• Wildebeest are known by their nature to migrate over vast distances
On a recent Sunday afternoon, we drove towards the No 10 murram heaps. Then from amongst a small group of wildebeest, a staggering wobbly wet little newborn calf emerged.
Wow! What a special moment to be privileged to witness this new life moment. After a while the calf could walk confidently, then amazingly the calf began to joyfully run around its mother. The calf even had an adventurous excursion as it ran about 50 meters from its mother.
All this activity and exercise had obviously made the new born calf quite hungry. We watched some precious mother & calf bonding moments as the calf instinctively began to look underneath its mothers legs for the teats. After a very short teat search the calf began to suckle nourishing mothers milk. In the wild many creatures need to rapidly adapt after birth, such that after a few hours they can actually move quite quickly with the herd. Humans are rather “soft and weak”, as after an entire year of life from birth most human babies can hardly walk.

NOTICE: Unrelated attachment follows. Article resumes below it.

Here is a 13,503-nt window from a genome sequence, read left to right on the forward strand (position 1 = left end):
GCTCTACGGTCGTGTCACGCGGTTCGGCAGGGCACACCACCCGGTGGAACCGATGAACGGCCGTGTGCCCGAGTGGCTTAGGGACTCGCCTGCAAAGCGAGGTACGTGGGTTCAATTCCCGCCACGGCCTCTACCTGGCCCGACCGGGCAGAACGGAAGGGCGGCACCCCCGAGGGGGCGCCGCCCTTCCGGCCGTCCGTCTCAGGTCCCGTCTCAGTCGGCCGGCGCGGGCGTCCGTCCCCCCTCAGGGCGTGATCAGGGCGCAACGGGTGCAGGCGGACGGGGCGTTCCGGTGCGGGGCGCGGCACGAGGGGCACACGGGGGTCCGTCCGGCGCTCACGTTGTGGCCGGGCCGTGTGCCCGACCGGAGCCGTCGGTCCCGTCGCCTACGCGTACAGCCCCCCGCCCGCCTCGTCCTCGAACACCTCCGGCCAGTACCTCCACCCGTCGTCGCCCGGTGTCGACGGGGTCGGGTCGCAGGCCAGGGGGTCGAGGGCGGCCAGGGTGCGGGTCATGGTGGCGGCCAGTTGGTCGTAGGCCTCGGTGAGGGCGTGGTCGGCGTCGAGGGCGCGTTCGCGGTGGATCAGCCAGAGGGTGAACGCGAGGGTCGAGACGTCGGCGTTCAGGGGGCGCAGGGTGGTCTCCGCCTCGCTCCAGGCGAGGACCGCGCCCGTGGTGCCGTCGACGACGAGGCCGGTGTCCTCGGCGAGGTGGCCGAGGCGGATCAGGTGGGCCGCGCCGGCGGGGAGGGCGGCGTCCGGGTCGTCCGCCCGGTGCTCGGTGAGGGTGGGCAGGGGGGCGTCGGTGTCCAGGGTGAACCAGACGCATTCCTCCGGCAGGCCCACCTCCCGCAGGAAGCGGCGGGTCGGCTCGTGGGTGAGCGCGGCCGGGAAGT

The wildebeest entering the Nairobi National Park are the Eastern White-bearded Wildebeest (Connochaetes taurinus albojubatus ) a rare sub-species of gnu which consists of less than 5,000 individuals located east of the Rift Valley.
Wildebeest are known by their nature to migrate over vast distances. in the past, the area now known as the Nairobi National Park often had thousands of them moving through the park in search of grazing pastures. Sadly due to the Nairobi mega-city growing rapidly the traditional migration routes are being throttled by fences and construction projects. The park is becoming a “green island in a sea of construction”, it will be a very sad occasion if the wildebeest no longer return. I thank God that the wildebeest are back again this year. This is such good news or should I say “gud gnu’s”?
For more information on the park link to this website www.kws.go.ke